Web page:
Wednesday, May 27, 2009

Army Pvt. Bradley W. Iorio

Remember Our Heroes

Army Pvt. Bradley W. Iorio

19, of Galloway, N.J.; assigned to the Special Troops Battalion, 4th Brigade Combat Team, 1st Armored Division, Fort Bliss, Texas; died May 29 at Landstuhl Regional Medical Center in Landstuhl, Germany, of injuries sustained from a noncombat related incident May 27 in Tallil, Iraq.

GALLOWAY TOWNSHIP – Vincent Iorio told about 250 people at his brother’s funeral about going to a Christian music festival last summer with Bradley, who died last week from injuries suffered in the military in Iraq.

“We stood up on stage with all the staff for the candlelight vigil and got to share a view of 75,000 candles lighted over a field,” Iorio said at the funeral Monday, June 8 at Trinity Alliance Church. “We felt like we were on top of the world. Whenever you were with Brad, you felt like you were on top of the world.”

Iorio, speaking after his other brother, teachers and friends, said it was time to say good night.

“Goodbye just seems too final. Now I have an angel to watch over me, to help me be on top of the world forever.”

Pvt. Bradley W. Iorio, 19, died May 29 at Landstuhl Regional Medical Center in Landstuhl, Germany, from an injury suffered May 27 that was unrelated to combat. It was just six days after he arrived in Tallil, Iraq.

The Army arranged for his parents and brothers to be at his bedside when he passed.

Born in Freehold Township, Iorio moved to the Smithville section of Galloway Township in 1996 with his family and graduated from Absegami High School in 2008. He enlisted in August.

According to an obituary prepared by the family, he loved Legos, Cub Scouts, video and computer games, which he played with his brother Rick; soccer, hockey, Absegami’s drama troupe the Emanon Players, his church youth group, camping with Vincent at Creation – the festival where they stood atop the world, “haunting the Village on Halloween, and one day owning his dream Mustang.”

With the Emanon Players he traveled to England and Scotland, was named National Honor Thespian, and received the MacGyver Award, the Door Knob Award, the Emanon Players Backstage Award twice, and Absegami’s Best Thespian award his senior year.

“Quiet by nature, Bradley never sat silently when a friend was in need,” the obituary reads. “He had the ability to lighten a serious moment with his amazing sense of humor.”

Hundreds passed his casket at viewings Saturday, June 6 and before the services Monday at the Wimberg Funeral Home in Egg Harbor City. Led by a military honor guard and motorcycle-riding veterans followed by about two dozen vehicles and escorted by Galloway Township police, the casket was transported the six miles to the church for an 11 a.m. service.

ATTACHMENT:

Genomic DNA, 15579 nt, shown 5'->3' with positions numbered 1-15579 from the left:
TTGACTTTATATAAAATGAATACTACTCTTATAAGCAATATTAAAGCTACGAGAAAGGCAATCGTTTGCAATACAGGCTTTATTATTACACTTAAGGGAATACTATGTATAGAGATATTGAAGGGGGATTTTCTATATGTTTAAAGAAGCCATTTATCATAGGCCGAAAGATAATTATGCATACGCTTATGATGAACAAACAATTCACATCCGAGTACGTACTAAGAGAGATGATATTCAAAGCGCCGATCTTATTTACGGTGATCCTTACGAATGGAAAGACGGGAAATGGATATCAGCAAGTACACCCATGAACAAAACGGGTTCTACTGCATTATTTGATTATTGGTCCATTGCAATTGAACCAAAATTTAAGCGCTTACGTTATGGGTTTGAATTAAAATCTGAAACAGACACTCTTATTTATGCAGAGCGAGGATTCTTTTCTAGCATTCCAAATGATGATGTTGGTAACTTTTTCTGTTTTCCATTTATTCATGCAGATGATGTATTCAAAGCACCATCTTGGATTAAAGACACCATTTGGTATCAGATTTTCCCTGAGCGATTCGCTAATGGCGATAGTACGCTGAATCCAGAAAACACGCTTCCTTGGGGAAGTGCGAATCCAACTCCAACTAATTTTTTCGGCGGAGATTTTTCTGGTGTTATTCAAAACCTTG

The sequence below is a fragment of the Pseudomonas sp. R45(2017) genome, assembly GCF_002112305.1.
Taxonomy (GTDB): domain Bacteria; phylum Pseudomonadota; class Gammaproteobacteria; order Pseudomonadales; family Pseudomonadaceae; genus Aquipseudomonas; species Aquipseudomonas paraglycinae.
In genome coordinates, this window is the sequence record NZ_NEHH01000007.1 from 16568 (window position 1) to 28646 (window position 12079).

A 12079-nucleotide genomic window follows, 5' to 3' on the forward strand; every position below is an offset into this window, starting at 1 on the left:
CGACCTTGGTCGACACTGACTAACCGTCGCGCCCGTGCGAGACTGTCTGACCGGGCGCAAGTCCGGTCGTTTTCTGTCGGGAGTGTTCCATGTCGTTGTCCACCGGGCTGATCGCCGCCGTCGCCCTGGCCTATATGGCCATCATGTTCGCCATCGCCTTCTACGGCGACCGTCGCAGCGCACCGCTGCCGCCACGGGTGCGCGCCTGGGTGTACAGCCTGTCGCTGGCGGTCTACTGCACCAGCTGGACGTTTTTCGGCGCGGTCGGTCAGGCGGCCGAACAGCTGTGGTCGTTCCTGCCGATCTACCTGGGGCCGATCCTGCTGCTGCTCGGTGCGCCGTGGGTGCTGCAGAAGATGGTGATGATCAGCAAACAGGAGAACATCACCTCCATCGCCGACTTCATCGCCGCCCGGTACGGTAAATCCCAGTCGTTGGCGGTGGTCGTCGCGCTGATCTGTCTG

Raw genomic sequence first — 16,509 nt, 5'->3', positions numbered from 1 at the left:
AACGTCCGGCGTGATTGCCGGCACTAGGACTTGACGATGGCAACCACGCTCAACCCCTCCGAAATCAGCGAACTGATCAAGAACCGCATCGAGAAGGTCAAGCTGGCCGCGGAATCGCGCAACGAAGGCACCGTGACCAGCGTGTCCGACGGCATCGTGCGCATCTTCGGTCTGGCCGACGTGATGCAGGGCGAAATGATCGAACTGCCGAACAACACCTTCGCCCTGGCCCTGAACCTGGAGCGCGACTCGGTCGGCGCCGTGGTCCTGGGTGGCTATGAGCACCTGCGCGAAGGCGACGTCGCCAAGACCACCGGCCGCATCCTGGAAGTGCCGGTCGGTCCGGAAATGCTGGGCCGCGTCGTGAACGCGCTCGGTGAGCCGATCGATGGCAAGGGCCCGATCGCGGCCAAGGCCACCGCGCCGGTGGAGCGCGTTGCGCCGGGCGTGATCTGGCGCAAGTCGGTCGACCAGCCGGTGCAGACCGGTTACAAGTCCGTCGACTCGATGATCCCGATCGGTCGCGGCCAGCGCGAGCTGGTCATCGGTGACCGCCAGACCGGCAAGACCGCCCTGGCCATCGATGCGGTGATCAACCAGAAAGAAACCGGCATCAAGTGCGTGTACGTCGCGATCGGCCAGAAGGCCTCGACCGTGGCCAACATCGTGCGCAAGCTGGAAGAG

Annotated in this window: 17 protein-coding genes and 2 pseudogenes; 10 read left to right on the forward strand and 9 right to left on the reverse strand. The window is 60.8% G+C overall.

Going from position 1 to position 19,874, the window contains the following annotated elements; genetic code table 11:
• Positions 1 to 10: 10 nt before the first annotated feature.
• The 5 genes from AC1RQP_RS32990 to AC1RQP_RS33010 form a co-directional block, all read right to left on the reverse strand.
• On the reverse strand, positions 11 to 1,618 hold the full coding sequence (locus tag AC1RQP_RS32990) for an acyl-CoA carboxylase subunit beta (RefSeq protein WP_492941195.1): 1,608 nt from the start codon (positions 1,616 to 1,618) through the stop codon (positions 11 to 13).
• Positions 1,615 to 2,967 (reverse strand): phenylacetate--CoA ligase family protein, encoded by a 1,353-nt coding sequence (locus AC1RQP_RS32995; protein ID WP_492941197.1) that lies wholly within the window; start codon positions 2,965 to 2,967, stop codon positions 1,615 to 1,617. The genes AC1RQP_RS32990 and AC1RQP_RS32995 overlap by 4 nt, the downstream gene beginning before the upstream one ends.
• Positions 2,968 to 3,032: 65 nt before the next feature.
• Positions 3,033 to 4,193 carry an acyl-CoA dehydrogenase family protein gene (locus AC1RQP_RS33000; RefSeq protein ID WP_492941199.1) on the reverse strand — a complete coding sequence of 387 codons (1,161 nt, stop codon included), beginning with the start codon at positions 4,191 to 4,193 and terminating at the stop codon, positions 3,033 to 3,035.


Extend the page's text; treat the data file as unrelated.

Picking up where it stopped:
Assistant pastor and youth group leader Jeffrey Conley said it was not a time for tears.

“Brad would want us to celebrate his life,” Conley said.

He said there were three characteristics he associated with Bradley Iorio.

“First,” Conley said, “Brad had two speeds: 110 percent and sleep.”

The second characteristic was a propensity for suffering minor injuries.

“He wouldn’t get hurt climbing or swinging – doing something dangerous,” the minister said. “But he’d be standing and suddenly his foot hurt.”

The third, Conley said, was that Iorio was searching for something, and he found the object of his search through religion.

Vincent Iorio said Bradley was the best brother anyone could ever ask for.

“I’m so lucky I got to call him mine. Growing up he was quiet, but his heart had a lot to say. It’s funny to hear that one of the only places he should have been quiet he was really loud – offstage in the wings, cheering everyone on.”

His brother touched many in his 19 years, he said.

After speaking of the silly faces Bradley would make and how he brought the family together, Iorio closed with some words to his brother.

“Keep watching over us Brad,” he said. “I love you. I know I’ll see you again someday. You now wait in the wings for us to walk off the stage one last time. But for now, thank you for everything. Rest easy and good night – or as I found out you liked to say, see ya later.”

Most of those at the funeral walked behind the hearse about a quarter-mile from the church to Germania Cemetery for Iorio’s burial with military honors following a gun salute.

Bradley Iorio is survived by his mother, Laura, of Galloway Township, his father, James (Cheryl), of Middletown, and his brothers Richard (Tish) of Orange, Calif., and Vincent of Galloway Township. He was predeceased by his maternal grandfather David Williams and survived by his grandmother Bernice Williams, Uncle Dave, Aunt Judie and cousins Loren, Ashleigh, Frank and D.J. He was also predeceased by his paternal grandfather Anthony Iorio and survived by his grandmother Claire, Uncle Lenny (Roberta), cousins Liam and Isabella, and extended family members too numerous to name.

Donations may be made to Trinity Alliance Church or TAPS, an organization that helps children whose parents have died in this war. Checks can be made payable to TAPS, Note: Bradley Iorio c/o Ellen Lee, Nuance Comm., 23 Christopher Way, Eatontown N.J. 07724.

Army Pvt. Bradley W. Iorio died on 5/29/09 from injuries received 5/27/09 in a noncombat related incident.

1 comment:

Hunger in America said...

I was a soldier in Brad's platoon. He was one of the nicest guys I met. I trained with him everyday once he got to our unit however I was not allowed to stick by his side after we deployed. I believe if I had been allowed to be by his side I could have helped him. I am sorry for the families loss and I wish he had better sergeants to guide him